Title page for ETD etd-06052007-182855


Type of Document Master's Thesis
Author Blackwelder, Katherine Ann
URN etd-06052007-182855
Title Reevaluating Age in Subadult Remains in Response to Secular Changes in Skeletal Growth
Degree Master of Arts (M.A.)
Department Geography & Anthropology
Advisory Committee
Advisor Name Title
Mary Manhein Committee Chair
Miles Richardson Committee Member
Robert Tague Committee Member
Keywords
  • bone growth in subadults
  • maturation
Date of Defense 2007-05-04
Availability unrestricted
Abstract
The goal of forensic anthropology is the analysis and identification of human skeletal remains in a medicolegal context (Byers 2005:1-2). A forensic anthropologist can determine the age of subadult remains by various means, including dentition, centers of ossification, cranial suture closure, and epiphyseal union. Epiphyseal union is when all bones have completed their growth and fused, which happens for all bones by early adulthood. In this way, a forensic anthropologist can analyze the extent of epiphyseal union to determine the age of a deceased individual. This is done by comparing the skeletal remains to age-specific x-ray images of bones featured in various atlases. The only such atlas for the hand and wrist is Greulich and Pyle's Atlas of Skeletal Development of the Hand and Wrist (1959). By using this atlas forensic anthropologists can estimate the age of the decedent at his or her death and thereby assign an age range to the remains that will help law enforcement authorities to make a positive identification. Greulich and Pyle's atlas is nearly 50 years old and some researchers suggest it has become less accurate in its representation of growth and development stages in the hand and wrist. The onset of puberty as measured by the age at menarche is now earlier than in the past, and puberty coincides with specific changes in bone growth (Eveleth and Tanner 1990:207).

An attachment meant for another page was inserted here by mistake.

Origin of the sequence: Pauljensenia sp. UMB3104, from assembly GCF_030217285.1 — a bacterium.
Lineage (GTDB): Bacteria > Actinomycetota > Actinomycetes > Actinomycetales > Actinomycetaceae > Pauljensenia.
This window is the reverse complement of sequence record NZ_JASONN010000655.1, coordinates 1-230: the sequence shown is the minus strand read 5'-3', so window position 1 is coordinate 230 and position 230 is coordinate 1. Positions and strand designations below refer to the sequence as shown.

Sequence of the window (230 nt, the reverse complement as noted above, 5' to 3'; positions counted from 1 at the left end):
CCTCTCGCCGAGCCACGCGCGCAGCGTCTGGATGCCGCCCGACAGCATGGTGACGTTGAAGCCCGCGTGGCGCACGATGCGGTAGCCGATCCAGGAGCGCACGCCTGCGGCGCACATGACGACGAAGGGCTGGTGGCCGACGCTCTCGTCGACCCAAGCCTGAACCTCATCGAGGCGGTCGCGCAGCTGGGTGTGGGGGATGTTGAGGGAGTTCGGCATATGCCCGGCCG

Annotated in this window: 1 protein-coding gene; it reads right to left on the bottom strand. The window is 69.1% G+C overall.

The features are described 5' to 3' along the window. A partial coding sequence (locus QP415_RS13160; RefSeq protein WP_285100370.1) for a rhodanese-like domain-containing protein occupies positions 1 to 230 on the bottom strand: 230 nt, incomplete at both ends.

To determine the extent of potential error in Greulich and Pyle's Atlas of Skeletal Development of the Hand and Wrist, I studied the current x-rays of the hand and wrist in subadults of known ages and sex. My study revealed that the epiphyseal union of the hand and wrist of contemporary subadults is not significantly different than the data represented in the Atlas of Skeletal Development of the Hand and Wrist. This suggests that there has not been a substantial increase in the rate of development as a result of secular change. As such, the standards created by Greulich and Pyle remain accurate and should continue to be used for the identification of age in subadult remains.

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